I work with a lot of recruiters, and many of them are complaining about job seekers who have inflated and unrealistic salary expectations.
That’s not a new complaint. When people are in a position to negotiate for a new salary, they negotiate. If you don’t start strong, you end up weak. That’s just math. But recruiters and hiring managers don’t like pushy negotiators, and some people are even punished for negotiating at all.
Does it seem like job seekers can’t win?
Well, I think it’s important for recruiters and HR professionals to remember that people are worried about money now more than ever. America was hit hard by the Great Recession. Our savings rates are low. Student loan debt is high. We don’t contribute enough to retirement accounts. According to Prudential, nearly a quarter of employees say that personal finance issues are nagging at them while they work, and 39% spend three hours or more each week dealing with issues related to money.
I think one of the ways we can keep salary expectations in check is by offering our employees access to financial wellness programs.
So what’s included in a financial wellness program?
Some employers are offering courses and consultants who are available to answer basic financial questions.
What’s the difference between whole and term life insurance? What’s the difference between a 401(k) and a Roth IRA? Do you need long-term disability insurance? Do you have a living will? Should you put your assets in a trust? Should you open a CD or a savings account? How much interest will you pay on your student loan debt over the life of the loan?
Being an adult is hard, and most of us enter adulthood knowing more about celebrity gossip than finance. Want to help your employees and future employees understand how much money they need to earn and how to spend it? Start here.
It is a no-brainer. Most retirement sessions are boring and built for old people who are close to retirement. With five generations in the workforce, it’s time to work with a team that can help you make the case to your employees for saving and investing. It’s also important to fund your retirement plans. You can’t tell your employees to save for retirement if you’re not matching some part of their contributions.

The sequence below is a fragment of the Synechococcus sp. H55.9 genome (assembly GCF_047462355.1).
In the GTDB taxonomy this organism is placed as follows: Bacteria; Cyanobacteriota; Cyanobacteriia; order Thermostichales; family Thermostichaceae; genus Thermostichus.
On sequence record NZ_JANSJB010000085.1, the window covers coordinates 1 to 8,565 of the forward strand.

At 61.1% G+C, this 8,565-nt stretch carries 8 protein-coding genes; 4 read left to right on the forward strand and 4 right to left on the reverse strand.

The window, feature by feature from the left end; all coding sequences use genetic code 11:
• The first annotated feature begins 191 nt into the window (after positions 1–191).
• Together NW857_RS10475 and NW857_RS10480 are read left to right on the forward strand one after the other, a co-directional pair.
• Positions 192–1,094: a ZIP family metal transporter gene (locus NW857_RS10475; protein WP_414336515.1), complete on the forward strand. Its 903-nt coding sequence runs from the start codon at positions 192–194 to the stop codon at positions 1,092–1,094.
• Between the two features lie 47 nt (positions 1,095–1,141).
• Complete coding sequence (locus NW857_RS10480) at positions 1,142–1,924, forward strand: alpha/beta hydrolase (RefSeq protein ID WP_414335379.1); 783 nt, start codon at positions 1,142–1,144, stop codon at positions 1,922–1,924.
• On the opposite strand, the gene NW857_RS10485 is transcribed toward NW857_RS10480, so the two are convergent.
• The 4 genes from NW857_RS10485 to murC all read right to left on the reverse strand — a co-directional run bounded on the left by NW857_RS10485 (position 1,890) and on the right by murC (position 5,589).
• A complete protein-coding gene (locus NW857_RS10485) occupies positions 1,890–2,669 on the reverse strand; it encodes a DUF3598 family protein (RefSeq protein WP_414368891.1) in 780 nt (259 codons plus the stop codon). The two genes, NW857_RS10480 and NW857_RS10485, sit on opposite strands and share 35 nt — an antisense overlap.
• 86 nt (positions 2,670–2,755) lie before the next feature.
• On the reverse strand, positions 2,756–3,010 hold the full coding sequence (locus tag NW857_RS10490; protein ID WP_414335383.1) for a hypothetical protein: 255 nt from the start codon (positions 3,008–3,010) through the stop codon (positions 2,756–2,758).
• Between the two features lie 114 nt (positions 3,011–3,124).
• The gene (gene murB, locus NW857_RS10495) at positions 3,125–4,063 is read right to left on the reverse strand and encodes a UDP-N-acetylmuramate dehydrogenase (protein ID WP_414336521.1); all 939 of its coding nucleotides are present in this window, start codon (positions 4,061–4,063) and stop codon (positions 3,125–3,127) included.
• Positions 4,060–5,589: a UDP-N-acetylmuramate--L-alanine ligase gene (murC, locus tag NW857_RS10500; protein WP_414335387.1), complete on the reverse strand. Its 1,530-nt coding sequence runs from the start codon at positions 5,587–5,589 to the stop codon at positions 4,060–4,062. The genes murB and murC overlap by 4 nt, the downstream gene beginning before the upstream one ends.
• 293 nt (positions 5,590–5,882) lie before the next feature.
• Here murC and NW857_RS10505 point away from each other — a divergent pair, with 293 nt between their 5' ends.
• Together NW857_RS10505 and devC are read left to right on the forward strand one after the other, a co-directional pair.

Self-assessments and coaching.
Let’s face it. Some people survived the recession by taking on a ton of credit card debt. While Trump claimed bankruptcy a million times, job seekers and employees slogged through high-interest payments and tried to meet their financial obligations. But debt is debilitating. There are technology platforms and apps that can help an employee understand the holistic picture of her finances. If your company can’t offer any tech solutions, you can partner with a credit union to provide coaching and financial crisis management.
Identity theft protection.
Identity theft is a nightmare. If you think your employees are wasting time at work on a typical day, try managing someone who is in the midst of a horrific experience like that. Identity theft insurance isn’t an expensive addition to your total rewards package. Combined with other financial wellness incentives, you can fulfill your employer branding commitments and meet the needs of your employees.
Financial wellness is trendy, right now.
I normally tell people not to jump on trends, but as American job seekers pull themselves out of debt, I think it’s important for employers to offer any assistance that’s available. Want to stop a 25-year-old kid from asking for $90,000 a year to be a social media manager? Maybe hire him at $50,000 and teach him how to manage his money.